Could Someone Please Teach Me How To Be A Mother-In-Law?

By Beverly Stern
Oct. 2, 2012

Everyone I know says I am an incredibly kind, empathetic and caring woman. I would rather do for and give to others than do or buy anything for myself. I will admit that my mouth sometimes gets me into trouble, but only by those that do not know and love me already. Even strangers find me engaging and likeable—all except my daughters-in-law. And, I have been blessed with two of them and I wish they could say that they were blessed with me!

In my years as a mother-in-law (MIL for short), my daughters-in-law (DILs) have never called me once. Not to see how I have been during illness or surgeries, not to thank me for gifts, and certainly never just to chat. Ten years has been my longest tenure as a MIL and almost seven years in the other MIL role. In all honesty, I have not called them either, but whenever I do speak to my sons, I never fail to ask about them. I would bet that the converse was not true.

What I have come to consider from my experiences and education is that the MIL/DIL relationship is difficult by nature. After all, two women are in love with the same man, albeit a son. Having had a wonderful relationship with my sons as children and teens, I never expected that the MIL/DIL relationship would be so contentious as long as the DILs knew that I believe with all my heart that my sons should have a closer relationship with their wives than with me.

I just don’t understand why we can't all get along. I have two terrific grandkids that live far away (no thanks to both my son and DIL). I never had a daughter and when my sons married I fantasized that these lovely ladies would become my daughters too. When that didn't happen, I figured that the problem would have been resolved IF my sons had married orphans. Perhaps, that wouldn’t have worked for me either.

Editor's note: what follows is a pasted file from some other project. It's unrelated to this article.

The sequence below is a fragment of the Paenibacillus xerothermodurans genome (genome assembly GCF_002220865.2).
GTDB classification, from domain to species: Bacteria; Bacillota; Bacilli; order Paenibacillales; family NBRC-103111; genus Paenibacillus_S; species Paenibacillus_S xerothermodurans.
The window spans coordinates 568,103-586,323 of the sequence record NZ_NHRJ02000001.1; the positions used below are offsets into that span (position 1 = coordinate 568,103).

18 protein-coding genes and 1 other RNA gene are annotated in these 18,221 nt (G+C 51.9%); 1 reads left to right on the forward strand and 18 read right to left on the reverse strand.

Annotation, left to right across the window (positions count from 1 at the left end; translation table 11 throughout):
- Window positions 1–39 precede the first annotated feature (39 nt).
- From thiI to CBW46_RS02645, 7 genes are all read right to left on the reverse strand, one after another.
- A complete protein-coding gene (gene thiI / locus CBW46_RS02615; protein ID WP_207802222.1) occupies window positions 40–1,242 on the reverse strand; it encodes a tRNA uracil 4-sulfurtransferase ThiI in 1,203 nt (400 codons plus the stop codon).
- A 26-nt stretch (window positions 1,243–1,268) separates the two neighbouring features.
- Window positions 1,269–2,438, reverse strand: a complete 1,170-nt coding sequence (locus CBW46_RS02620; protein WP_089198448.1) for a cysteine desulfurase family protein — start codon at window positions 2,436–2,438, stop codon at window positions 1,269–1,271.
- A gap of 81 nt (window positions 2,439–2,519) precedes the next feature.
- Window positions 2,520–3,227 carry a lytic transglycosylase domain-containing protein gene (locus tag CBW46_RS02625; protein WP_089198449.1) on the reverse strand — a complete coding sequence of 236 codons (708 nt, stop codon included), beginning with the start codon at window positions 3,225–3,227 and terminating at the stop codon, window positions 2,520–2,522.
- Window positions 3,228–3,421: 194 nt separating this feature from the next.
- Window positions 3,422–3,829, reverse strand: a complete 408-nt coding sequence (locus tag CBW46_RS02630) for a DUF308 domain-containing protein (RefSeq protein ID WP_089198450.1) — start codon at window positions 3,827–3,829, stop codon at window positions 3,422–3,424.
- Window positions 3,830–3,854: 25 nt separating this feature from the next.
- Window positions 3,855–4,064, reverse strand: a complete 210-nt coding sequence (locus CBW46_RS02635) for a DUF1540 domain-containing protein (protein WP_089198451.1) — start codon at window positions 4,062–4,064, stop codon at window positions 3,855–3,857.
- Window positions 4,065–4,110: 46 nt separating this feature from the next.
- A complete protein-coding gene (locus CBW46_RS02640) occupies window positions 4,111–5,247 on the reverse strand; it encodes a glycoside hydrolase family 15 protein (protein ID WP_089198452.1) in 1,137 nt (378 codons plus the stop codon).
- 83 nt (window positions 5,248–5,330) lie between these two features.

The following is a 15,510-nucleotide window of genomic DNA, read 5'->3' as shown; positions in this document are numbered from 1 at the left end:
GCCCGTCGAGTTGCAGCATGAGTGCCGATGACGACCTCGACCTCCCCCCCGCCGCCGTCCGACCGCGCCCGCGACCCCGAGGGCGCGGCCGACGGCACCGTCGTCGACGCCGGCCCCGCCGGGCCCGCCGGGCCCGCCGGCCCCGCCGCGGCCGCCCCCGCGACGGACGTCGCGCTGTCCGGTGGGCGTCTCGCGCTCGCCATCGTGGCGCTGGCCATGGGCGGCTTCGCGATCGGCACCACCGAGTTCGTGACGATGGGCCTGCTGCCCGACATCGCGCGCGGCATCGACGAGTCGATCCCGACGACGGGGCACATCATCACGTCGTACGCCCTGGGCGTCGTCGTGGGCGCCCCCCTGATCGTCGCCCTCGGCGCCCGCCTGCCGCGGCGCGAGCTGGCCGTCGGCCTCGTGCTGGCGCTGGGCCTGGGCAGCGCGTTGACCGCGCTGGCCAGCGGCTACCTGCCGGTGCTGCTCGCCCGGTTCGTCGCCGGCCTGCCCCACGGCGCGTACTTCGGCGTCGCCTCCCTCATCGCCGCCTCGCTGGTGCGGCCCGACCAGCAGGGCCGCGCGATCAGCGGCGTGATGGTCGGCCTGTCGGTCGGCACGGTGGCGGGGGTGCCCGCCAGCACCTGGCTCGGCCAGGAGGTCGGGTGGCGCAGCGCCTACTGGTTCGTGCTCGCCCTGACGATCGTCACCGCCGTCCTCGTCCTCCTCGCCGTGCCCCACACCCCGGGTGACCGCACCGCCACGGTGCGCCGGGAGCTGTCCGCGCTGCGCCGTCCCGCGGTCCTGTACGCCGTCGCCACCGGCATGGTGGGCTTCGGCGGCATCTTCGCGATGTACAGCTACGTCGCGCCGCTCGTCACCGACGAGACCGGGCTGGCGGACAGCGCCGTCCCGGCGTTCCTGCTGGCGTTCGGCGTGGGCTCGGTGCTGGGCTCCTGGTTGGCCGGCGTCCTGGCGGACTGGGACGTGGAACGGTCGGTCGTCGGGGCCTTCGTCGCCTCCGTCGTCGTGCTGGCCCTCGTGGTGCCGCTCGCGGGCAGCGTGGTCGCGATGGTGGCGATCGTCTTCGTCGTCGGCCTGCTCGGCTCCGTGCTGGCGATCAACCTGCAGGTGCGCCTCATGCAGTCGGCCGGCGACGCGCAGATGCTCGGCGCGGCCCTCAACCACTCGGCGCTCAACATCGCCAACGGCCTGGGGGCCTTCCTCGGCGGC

When I see my DILs in person, the room gets a chill in the air! One doesn’t talk to me except hello, thanks (we treat for meals) and good bye. The other, who is the mother of my grandkids, says little unless I offer a suggestion or discussion regarding the grandkids. I know that is the kiss of death for me, but sometimes, I just can’t keep my mouth shut. I do, however, keep the suggestions and discussions open ended so it does not appear that I am a know it all. I just figured that since I have been a mother over 45 years and have had education in many child development courses, I might just have something valuable to offer a novice.

Did I say novice? Well I should bite my tongue. With the internet, magazines and TV, there's nothing that one can't learn and thus my dear DIL thinks she has much to teach me. However, I really do try to do what I can to help my sons and DILs. There’s nothing I wouldn't do for them—and we not just talking about money and advice.

I just wish that somewhere in my higher education courses, one would have offered me a class on how to be a mother-in-law. You know, a guidebook or even a book called MIL Guide for Dummies. I have even thought of using super glue on my lips when I am around my DILs and sons. Can't they just accept me as I am and not make me change to suit their needs? After all, I have my needs too. One of my most important needs is to be loved and cared for by my family. When I went on the internet to a grandparent's site where they had a forum on in-laws, I was horrified to learn that I am not alone in my dilemma. The MIL/DIL is adversarial period. Can anyone help me? Or am I beyond hope?


About the author: Beverly Stern has a M.S. degree in Counseling from Johns Hopkins University. She writes a blog at http://www.menopauseandmarrige.blogspot.com and welcomes your participation and comments.

Email: bstern101@yahoo.com

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